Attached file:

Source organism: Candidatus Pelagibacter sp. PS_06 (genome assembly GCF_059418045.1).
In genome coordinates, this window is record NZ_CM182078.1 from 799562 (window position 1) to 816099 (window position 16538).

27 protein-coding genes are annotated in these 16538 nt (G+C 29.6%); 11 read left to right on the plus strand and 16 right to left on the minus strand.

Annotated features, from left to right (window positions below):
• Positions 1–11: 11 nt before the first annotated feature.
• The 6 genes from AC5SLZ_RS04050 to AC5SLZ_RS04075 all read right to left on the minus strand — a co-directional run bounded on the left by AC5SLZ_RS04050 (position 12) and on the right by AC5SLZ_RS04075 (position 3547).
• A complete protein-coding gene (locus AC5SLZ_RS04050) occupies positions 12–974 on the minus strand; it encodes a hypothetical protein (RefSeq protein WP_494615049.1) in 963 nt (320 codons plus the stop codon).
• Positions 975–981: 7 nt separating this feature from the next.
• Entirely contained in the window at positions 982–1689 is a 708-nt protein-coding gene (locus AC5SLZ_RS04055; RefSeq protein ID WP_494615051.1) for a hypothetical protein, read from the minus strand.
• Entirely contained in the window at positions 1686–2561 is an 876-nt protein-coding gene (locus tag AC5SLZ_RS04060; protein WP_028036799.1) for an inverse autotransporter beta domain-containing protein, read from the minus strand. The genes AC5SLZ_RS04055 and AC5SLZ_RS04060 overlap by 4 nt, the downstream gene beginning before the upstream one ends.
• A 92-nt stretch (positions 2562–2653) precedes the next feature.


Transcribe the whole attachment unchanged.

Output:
Source organism: Candidatus Pelagibacter sp. PS_06 (genome assembly GCF_059418045.1).
In genome coordinates, this window is record NZ_CM182078.1 from 799562 (window position 1) to 816099 (window position 16538).

27 protein-coding genes are annotated in these 16538 nt (G+C 29.6%); 11 read left to right on the plus strand and 16 right to left on the minus strand.

Annotated features, from left to right (window positions below):
• Positions 1–11: 11 nt before the first annotated feature.
• The 6 genes from AC5SLZ_RS04050 to AC5SLZ_RS04075 all read right to left on the minus strand — a co-directional run bounded on the left by AC5SLZ_RS04050 (position 12) and on the right by AC5SLZ_RS04075 (position 3547).
• A complete protein-coding gene (locus AC5SLZ_RS04050) occupies positions 12–974 on the minus strand; it encodes a hypothetical protein (RefSeq protein WP_494615049.1) in 963 nt (320 codons plus the stop codon).
• Positions 975–981: 7 nt separating this feature from the next.
• Entirely contained in the window at positions 982–1689 is a 708-nt protein-coding gene (locus AC5SLZ_RS04055; RefSeq protein ID WP_494615051.1) for a hypothetical protein, read from the minus strand.
• Entirely contained in the window at positions 1686–2561 is an 876-nt protein-coding gene (locus tag AC5SLZ_RS04060; protein WP_028036799.1) for an inverse autotransporter beta domain-containing protein, read from the minus strand. The genes AC5SLZ_RS04055 and AC5SLZ_RS04060 overlap by 4 nt, the downstream gene beginning before the upstream one ends.
• A 92-nt stretch (positions 2562–2653) precedes the next feature.